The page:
The great influenza epidemic of 1918 succeeded where Confederate gunfire had failed. He is buried beside his beloved wife, Minnie, in Woodside Cemetery, Dumont, New Jersey.
1863 - 1865 / WAR OF THE REBELLION
VOLUNTEERED 2ND NEW YORK CAVALRY -- September 5th, 1863, mustered into the United States Service September 9th, 1863 at Saratoga, New York -- left Saratoga by train for Washington, where we trained until the first of February, 1864. We then embarked on the steamship Clark for New Orleans, Louisiana, going down the Potomac River into the Chesipeake Bay [sic], Atlantic Ocean, the Gulf of Mexico, up the Mississippi River to New Orleans.
Orchards upon orchards of oranges were seen. We stayed in New Orleans a few weeks, then started on the Red River Campaign, crossing the Mississippi to Algeers; from there to Franklain; from there to New Hiberon, thence to Little Washington, Alexandria; thence to Grandecore.
Here we had some skirmishing. The ballroom was clear for a ball; going through Pleasant Hill to Sabine Crossroads or Mansfield. At here the rebel Dick Taylor engaged us. There was none but our 13th Army Corps engaged. We fought about three hours hard. Six pieces of our artillary played on the enemy with murderous effect.
Our infantry got well cut up, running out of ammunition, and was forced to retreat to Pleasant Hill; here the 19th Army Corps awaited us in line of battle.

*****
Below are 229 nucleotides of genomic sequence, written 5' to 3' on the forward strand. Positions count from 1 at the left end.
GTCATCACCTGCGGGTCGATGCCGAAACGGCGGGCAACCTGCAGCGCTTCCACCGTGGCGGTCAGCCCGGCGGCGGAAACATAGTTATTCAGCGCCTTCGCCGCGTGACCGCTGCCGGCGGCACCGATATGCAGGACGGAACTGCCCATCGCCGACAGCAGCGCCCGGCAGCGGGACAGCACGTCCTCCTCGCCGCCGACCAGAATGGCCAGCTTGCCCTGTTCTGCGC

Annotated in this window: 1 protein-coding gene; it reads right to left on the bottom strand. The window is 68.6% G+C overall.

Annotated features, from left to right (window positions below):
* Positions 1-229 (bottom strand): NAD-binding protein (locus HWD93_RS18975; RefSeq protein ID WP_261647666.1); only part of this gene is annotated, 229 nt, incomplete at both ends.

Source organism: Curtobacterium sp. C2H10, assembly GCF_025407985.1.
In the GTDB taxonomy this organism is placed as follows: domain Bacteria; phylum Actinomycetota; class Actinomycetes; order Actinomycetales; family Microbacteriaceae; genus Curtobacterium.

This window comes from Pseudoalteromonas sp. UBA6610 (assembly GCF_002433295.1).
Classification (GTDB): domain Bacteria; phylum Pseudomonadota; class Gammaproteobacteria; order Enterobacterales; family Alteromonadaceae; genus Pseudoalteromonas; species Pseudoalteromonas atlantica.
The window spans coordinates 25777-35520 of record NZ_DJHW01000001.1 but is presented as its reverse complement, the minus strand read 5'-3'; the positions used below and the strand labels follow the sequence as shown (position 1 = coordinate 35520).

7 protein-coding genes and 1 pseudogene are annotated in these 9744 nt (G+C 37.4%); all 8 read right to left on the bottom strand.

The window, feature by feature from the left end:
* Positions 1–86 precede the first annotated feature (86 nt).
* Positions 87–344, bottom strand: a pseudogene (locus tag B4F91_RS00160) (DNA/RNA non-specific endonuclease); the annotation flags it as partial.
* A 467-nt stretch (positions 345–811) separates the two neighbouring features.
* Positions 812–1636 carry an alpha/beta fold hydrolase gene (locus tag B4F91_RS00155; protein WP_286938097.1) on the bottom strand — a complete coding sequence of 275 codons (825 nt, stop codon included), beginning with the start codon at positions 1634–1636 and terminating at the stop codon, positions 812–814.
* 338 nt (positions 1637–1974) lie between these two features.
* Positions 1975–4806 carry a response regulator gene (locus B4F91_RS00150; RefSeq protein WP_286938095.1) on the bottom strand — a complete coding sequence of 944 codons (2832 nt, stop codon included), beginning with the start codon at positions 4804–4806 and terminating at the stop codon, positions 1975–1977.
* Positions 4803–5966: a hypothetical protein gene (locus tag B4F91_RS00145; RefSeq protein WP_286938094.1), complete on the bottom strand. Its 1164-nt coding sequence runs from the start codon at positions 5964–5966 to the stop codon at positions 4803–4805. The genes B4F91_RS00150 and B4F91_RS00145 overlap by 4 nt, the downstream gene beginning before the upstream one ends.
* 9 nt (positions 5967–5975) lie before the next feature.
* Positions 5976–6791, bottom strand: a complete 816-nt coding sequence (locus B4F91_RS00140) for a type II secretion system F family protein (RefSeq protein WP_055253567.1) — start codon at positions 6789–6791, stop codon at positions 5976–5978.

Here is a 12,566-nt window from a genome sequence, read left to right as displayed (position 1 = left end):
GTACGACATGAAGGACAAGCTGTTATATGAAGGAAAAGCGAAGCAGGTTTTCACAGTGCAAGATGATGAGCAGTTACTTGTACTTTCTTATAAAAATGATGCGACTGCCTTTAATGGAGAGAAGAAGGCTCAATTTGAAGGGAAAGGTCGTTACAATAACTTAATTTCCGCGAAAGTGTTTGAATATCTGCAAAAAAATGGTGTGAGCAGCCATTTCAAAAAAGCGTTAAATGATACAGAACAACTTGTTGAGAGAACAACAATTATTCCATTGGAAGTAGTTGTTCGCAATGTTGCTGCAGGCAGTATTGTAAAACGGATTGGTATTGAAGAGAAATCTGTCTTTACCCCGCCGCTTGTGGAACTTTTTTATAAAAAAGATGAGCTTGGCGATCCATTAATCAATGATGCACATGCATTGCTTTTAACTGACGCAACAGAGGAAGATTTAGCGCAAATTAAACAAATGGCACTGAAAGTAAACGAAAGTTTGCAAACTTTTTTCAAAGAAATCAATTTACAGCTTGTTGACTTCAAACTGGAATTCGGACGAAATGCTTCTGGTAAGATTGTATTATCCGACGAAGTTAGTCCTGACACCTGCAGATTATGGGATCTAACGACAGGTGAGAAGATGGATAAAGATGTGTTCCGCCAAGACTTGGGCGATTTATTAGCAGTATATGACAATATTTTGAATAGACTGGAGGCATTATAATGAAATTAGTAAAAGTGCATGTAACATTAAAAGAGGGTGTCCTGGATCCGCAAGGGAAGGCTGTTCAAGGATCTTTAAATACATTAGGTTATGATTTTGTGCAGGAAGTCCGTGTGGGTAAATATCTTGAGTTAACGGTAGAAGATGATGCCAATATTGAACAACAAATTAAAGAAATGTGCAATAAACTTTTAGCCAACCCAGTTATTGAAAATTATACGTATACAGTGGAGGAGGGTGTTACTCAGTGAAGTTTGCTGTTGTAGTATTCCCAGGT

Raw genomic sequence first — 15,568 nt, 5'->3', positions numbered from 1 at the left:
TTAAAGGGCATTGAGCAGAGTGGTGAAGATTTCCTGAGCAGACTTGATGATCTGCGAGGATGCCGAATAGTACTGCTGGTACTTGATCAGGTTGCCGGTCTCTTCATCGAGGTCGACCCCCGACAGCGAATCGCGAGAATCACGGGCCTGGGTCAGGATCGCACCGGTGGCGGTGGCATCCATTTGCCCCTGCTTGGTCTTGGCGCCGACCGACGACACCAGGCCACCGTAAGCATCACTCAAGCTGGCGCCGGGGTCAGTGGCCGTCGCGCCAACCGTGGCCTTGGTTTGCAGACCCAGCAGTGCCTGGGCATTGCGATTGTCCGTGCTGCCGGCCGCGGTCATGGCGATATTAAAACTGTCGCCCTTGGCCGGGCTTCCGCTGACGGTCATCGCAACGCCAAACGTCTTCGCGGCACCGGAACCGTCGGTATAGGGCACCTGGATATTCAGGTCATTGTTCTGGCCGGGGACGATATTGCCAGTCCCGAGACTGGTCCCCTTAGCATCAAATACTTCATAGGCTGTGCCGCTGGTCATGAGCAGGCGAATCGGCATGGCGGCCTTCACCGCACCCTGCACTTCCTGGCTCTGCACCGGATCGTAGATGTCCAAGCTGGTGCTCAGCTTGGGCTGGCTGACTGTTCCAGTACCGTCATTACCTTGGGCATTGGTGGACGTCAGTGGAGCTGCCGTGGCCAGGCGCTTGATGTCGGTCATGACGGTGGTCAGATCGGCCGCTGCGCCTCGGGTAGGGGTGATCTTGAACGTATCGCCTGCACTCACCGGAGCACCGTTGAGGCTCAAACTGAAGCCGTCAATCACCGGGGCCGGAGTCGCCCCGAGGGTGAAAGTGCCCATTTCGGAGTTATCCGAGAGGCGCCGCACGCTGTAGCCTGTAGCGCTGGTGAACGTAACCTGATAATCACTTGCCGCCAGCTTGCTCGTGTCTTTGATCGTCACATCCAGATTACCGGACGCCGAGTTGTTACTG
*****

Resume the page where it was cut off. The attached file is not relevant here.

The Battle of Mansfield. The first days fight occurred April 8th, 1864. April 9th the battle commenced again. We fought four or five hours and drove the enemy from the field, recapturing the artillary we lost the day before. We lost six or seven thousand men, killed or wounded.
We then went to Scarganegan, Louisiana. We had to charge in front of the infantry at Cane River; on the way back they sent us a good many tea kettles [explosive artillery shells]. Stayed in Hargany, La. all summer; chased guerrillas through the woods.
We went on the Mississippi campaign December 1st, 1864, was gone a month. Had all the sweet potatoes and honey we wanted to eat, but no bread. 250 of our brigade charged a brigade of the enemy and drove them seven miles with sabres.
February 19th, 1865, we picked up and embarked for New Orleans. We anchored the night of the 20th and 21st in Speton. March 1st, left New Orleans for Lake Ponchatrain, stayed in a big white house until the sixth, we then embarked for Pennsacola, Alabama [?].
On the 7th, past Fort Poisel, Fort Gaines, Fort Morgan in Mobile Bay.
We run into Navy Cove, Mobile Point. Stayed until the 11th. We then embarked on the steam boat Alabama.
Disembarked at night at 6 o'clock. There we found three forts: Fort Pickens, Fort Barrancant, Fort Morea.
March 9th, 1865, left Warrentown for Pennsacola, the distance of eight miles.
March 20th started on the march; on the 21st, pulled wagons out of mud. The 22nd, ditto; on the 23rd, took advance [scout duty ahead of the column], come to a creek about night and camped for the night. On 24th, started about 4 o'clock. Friday, March 24th.
Skirmish the 25th. Skirmish took a Brigadier General and 150 prisoners and a flag. The general was shot [wounded] and soon died.
26th - tore up railroad track. A battery was opened on us, but we soon silenced that.
27th - took up the line of march
28th - Dandy - nothing to eat. Eat corn - get fat
29th - Ditto
30th - Ditto
31st - Skirmish took 150 prisoners. Lay in line of battle all night.
Saturday, April 1st, advanced within 300 rods of the enemy works.